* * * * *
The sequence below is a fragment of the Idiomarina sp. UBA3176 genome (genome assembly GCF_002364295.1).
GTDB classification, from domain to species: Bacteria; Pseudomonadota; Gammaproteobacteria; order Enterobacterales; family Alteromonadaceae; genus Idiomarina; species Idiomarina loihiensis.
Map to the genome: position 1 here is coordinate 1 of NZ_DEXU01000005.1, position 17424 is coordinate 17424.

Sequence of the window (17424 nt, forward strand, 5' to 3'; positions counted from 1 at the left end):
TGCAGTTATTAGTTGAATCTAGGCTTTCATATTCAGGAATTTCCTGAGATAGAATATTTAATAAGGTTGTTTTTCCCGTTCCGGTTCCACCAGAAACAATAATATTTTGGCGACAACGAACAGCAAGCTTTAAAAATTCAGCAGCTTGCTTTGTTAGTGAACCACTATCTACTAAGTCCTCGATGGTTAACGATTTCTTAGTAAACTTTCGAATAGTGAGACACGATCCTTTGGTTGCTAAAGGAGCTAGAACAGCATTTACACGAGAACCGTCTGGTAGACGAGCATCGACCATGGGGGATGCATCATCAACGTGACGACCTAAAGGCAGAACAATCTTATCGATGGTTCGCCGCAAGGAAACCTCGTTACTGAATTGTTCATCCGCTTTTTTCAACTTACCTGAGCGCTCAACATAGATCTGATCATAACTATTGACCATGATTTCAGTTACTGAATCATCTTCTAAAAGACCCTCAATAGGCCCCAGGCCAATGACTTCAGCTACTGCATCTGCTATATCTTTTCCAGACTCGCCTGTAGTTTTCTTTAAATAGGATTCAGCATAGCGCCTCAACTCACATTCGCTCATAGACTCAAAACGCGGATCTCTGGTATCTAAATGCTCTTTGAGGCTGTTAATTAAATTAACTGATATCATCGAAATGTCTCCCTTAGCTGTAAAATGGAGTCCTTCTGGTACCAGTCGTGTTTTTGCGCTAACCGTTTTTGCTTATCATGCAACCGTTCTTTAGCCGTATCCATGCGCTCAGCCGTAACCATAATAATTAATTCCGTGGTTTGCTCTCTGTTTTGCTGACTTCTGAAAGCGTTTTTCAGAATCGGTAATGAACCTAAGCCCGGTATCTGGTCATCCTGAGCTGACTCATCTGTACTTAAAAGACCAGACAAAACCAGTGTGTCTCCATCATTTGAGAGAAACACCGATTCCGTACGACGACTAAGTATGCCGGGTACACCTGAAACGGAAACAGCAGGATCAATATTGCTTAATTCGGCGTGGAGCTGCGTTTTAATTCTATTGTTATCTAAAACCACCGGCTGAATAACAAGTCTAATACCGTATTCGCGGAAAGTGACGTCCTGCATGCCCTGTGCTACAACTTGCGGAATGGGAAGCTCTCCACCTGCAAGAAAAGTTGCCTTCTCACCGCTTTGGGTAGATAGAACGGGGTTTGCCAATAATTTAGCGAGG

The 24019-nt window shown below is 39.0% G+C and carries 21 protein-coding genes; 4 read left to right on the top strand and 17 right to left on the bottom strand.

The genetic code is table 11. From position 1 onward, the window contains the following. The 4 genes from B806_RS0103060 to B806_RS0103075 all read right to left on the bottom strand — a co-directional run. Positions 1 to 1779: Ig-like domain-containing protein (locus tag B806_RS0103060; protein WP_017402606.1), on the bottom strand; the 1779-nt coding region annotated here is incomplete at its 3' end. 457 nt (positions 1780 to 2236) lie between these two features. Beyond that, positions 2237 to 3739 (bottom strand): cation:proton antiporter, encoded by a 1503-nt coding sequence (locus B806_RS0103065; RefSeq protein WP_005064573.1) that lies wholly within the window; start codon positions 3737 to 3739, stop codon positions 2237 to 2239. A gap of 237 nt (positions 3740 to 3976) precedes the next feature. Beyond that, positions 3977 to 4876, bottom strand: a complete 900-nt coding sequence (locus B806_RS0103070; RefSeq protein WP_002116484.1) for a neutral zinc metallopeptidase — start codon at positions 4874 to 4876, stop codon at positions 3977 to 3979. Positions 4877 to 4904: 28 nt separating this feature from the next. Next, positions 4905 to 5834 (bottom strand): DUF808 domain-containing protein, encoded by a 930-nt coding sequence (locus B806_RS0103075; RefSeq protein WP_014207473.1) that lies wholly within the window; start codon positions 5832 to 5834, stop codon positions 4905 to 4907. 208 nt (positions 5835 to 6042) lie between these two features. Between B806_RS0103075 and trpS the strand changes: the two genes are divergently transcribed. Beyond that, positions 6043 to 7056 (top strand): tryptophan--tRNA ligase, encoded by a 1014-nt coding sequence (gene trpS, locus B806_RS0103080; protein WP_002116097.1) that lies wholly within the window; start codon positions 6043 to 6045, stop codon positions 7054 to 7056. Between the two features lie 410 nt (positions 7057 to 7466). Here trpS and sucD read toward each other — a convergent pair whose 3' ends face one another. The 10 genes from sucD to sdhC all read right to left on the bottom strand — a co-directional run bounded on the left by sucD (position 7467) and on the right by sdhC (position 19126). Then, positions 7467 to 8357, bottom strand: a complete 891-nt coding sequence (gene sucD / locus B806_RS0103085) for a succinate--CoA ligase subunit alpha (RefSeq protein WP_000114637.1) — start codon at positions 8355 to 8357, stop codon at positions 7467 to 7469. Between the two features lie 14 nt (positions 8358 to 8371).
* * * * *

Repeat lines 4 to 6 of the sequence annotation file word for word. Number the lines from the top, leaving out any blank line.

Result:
Sequence of the window (17424 nt, forward strand, 5' to 3'; positions counted from 1 at the left end):
TGCAGTTATTAGTTGAATCTAGGCTTTCATATTCAGGAATTTCCTGAGATAGAATATTTAATAAGGTTGTTTTTCCCGTTCCGGTTCCACCAGAAACAATAATATTTTGGCGACAACGAACAGCAAGCTTTAAAAATTCAGCAGCTTGCTTTGTTAGTGAACCACTATCTACTAAGTCCTCGATGGTTAACGATTTCTTAGTAAACTTTCGAATAGTGAGACACGATCCTTTGGTTGCTAAAGGAGCTAGAACAGCATTTACACGAGAACCGTCTGGTAGACGAGCATCGACCATGGGGGATGCATCATCAACGTGACGACCTAAAGGCAGAACAATCTTATCGATGGTTCGCCGCAAGGAAACCTCGTTACTGAATTGTTCATCCGCTTTTTTCAACTTACCTGAGCGCTCAACATAGATCTGATCATAACTATTGACCATGATTTCAGTTACTGAATCATCTTCTAAAAGACCCTCAATAGGCCCCAGGCCAATGACTTCAGCTACTGCATCTGCTATATCTTTTCCAGACTCGCCTGTAGTTTTCTTTAAATAGGATTCAGCATAGCGCCTCAACTCACATTCGCTCATAGACTCAAAACGCGGATCTCTGGTATCTAAATGCTCTTTGAGGCTGTTAATTAAATTAACTGATATCATCGAAATGTCTCCCTTAGCTGTAAAATGGAGTCCTTCTGGTACCAGTCGTGTTTTTGCGCTAACCGTTTTTGCTTATCATGCAACCGTTCTTTAGCCGTATCCATGCGCTCAGCCGTAACCATAATAATTAATTCCGTGGTTTGCTCTCTGTTTTGCTGACTTCTGAAAGCGTTTTTCAGAATCGGTAATGAACCTAAGCCCGGTATCTGGTCATCCTGAGCTGACTCATCTGTACTTAAAAGACCAGACAAAACCAGTGTGTCTCCATCATTTGAGAGAAACACCGATTCCGTACGACGACTAAGTATGCCGGGTACACCTGAAACGGAAACAGCAGGATCAATATTGCTTAATTCGGCGTGGAGCTGCGTTTTAATTCTATTGTTATCTAAAACCACCGGCTGAATAACAAGTCTAATACCGTATTCGCGGAAAGTGACGTCCTGCATGCCCTGTGCTACAACTTGCGGAATGGGAAGCTCTCCACCTGCAAGAAAAGTTGCCTTCTCACCGCTTTGGGTAGATAGAACGGGGTTTGCCAATAATTTAGCGAGG

The 24019-nt window shown below is 39.0% G+C and carries 21 protein-coding genes; 4 read left to right on the top strand and 17 right to left on the bottom strand.